TribLIVE

| USWorld

 
Larger text Larger text Smaller text Smaller text | Order Photo Reprints

Oklahoma abortion laws lose in court

Email Newsletters

Click here to sign up for one of our email newsletters.

Daily Photo Galleries

By The Associated Press
Tuesday, Dec. 4, 2012, 8:48 p.m.
 

OKLAHOMA CITY — Oklahoma laws requiring women seeking abortions to have an ultrasound image placed in front of them while they hear a description of the fetus and that ban off-label use of certain abortion-inducing drugs are unconstitutional, the state Supreme Court ruled on Tuesday.

The state's highest court determined that lower court judges were right to halt the laws. In separate decisions, the Oklahoma Supreme Court said the laws, which received wide bipartisan support in the Legislature, violated a 1992 U.S. Supreme Court case.

The Oklahoma court said it has a duty to “follow the mandate of the United State Supreme Court on matters of federal constitutional law.”

The Legislature passed the ultrasound law in 2010. Oklahoma is one of several states that have passed laws requiring doctors to both perform an ultrasound and provide a verbal description of the fetus before an abortion.

The New York-based Center for Reproductive Rights challenged both laws, and Oklahoma County judges had halted their enforcement while the court cases made their way through the judicial system.

Michelle Movahed, a staff attorney for the abortion-rights group, said the rulings represent a “sweeping and unequivocal” rejection of the Legislature's attempt to restrict the reproductive rights of women.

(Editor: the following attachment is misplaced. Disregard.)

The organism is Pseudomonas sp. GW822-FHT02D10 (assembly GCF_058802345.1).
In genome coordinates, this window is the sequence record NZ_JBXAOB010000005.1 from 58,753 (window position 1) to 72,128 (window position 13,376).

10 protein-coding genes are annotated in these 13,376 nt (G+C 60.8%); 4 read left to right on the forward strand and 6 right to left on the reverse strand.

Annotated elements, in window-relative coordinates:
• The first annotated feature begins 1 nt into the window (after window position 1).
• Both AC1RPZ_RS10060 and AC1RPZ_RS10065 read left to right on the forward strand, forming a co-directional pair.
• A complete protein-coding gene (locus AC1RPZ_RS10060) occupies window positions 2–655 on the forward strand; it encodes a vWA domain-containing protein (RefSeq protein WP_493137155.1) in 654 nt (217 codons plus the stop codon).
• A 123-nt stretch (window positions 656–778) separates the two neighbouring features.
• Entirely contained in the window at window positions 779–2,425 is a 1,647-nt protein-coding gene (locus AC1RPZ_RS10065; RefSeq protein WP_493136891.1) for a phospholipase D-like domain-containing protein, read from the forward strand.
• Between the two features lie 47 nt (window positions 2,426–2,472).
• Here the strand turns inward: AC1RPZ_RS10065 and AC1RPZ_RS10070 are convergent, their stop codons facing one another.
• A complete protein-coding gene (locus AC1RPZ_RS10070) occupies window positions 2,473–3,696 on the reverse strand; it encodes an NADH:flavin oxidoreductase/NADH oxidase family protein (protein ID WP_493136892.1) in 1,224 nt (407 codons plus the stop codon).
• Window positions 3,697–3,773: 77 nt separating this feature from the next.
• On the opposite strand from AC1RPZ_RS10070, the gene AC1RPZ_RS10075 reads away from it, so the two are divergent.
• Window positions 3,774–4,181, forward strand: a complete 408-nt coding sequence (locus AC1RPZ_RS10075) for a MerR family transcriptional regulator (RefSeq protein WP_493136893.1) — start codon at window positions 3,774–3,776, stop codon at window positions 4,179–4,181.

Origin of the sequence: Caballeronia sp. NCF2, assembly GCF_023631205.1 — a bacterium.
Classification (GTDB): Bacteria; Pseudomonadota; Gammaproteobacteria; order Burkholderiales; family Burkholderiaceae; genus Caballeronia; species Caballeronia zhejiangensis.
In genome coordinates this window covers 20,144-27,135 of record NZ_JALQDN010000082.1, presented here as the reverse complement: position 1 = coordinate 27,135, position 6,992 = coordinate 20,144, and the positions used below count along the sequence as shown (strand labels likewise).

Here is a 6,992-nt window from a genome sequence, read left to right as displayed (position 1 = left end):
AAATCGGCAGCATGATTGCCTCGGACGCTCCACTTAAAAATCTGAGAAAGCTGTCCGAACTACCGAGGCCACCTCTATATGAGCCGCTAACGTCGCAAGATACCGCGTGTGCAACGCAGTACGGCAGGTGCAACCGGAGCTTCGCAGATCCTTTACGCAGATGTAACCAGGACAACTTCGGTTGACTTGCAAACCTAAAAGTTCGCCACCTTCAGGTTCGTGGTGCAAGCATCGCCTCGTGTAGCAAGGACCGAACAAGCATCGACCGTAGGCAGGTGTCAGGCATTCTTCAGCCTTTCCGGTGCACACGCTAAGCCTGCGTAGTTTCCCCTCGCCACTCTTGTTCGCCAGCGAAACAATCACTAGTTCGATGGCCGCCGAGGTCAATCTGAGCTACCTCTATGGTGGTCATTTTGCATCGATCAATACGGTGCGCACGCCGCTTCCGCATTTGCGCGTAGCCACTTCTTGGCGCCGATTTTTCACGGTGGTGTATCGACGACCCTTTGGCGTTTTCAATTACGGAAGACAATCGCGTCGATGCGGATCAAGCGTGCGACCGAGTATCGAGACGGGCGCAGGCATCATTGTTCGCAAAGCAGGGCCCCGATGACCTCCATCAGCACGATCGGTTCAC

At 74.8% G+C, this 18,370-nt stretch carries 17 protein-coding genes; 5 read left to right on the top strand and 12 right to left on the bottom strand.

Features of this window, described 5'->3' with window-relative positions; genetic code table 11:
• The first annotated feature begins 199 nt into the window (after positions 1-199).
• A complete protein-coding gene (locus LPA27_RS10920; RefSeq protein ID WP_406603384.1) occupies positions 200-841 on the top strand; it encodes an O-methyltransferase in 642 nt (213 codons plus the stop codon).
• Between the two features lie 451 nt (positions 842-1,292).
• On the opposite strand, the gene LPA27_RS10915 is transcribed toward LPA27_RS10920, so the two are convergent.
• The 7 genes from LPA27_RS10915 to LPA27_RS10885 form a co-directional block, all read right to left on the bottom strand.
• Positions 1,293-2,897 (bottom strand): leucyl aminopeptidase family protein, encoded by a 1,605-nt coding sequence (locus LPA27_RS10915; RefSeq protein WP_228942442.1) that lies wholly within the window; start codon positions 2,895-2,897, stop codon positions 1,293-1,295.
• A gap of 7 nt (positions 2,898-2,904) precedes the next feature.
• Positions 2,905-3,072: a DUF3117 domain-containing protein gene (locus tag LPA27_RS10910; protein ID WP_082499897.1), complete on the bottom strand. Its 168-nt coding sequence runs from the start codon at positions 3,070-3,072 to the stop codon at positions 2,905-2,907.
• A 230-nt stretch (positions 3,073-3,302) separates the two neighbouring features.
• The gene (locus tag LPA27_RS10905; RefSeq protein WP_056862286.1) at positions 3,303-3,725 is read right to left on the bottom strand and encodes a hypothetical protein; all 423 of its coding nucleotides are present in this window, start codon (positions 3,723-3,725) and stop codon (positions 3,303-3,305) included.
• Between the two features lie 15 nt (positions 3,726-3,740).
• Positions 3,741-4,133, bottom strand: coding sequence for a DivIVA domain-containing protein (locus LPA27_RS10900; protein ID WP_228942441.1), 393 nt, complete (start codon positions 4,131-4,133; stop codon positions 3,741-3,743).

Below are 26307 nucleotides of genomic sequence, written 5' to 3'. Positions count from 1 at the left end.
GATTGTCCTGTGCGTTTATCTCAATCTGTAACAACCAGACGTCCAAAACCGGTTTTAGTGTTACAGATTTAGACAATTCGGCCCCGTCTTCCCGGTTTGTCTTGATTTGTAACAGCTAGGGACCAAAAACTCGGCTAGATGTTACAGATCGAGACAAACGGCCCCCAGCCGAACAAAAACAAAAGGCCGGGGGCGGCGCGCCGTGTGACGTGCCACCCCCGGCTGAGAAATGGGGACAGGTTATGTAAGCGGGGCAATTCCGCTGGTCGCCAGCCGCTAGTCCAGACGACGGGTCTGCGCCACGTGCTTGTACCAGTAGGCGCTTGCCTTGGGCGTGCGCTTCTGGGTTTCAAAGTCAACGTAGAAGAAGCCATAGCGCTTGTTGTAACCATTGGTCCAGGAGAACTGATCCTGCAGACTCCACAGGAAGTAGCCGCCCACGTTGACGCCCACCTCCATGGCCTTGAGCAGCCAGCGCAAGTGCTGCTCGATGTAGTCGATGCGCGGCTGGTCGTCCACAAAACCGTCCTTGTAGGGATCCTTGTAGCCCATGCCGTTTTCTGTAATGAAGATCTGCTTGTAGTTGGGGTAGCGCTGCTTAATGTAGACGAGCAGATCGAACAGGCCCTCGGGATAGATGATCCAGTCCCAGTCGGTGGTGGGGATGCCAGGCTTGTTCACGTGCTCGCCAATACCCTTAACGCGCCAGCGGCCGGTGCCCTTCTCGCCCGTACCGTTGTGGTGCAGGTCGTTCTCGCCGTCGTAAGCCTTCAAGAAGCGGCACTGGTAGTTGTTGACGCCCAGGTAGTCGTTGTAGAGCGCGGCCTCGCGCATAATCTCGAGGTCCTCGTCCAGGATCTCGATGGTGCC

Nancy Northup, the center's president and CEO, said Oklahoma has been a testing ground for a national network of organizations she said are hostile to women, doctors and the rights of both.

“But despite their best efforts to chip away at women's fundamental rights, the courts have consistently rejected these extreme assaults on reproductive freedom,” Northrup said.

State Attorney General Scott Pruitt, whose office appealed lower-court decisions that invalidated the laws, said he is considering appealing to the U.S. Supreme Court.

Subscribe today! Click here for our subscription offers.

 

 


Show commenting policy

Most-Read Nation

  1. Kentucky clerk invokes ‘God’s authority,’ still refuses gay marriage licenses
  2. Less sleep increases your chance of catching a cold, researchers say
  3. Lost hiker survived 9 days with broken leg in California’s Sierra Nevada
  4. Suspect in Houston-area deputy’s death has history of mental illness, prosecutors say
  5. McKinley backers balk over mountain’s name change
  6. Russia, China ply cyberdata to exploit U.S. spies
  7. Obama marks Hurricane Katrina anniversary in New Orleans visit
  8. Thousands in New Orleans became targets of unscrupulous contractors
  9. CDC lauds schools for better nutrition
  10. Supreme Court rules against Kentucky county clerk on gay marriage licenses
  11. Clinton: Women ‘expect’ extremism from terrorists, not GOP candidates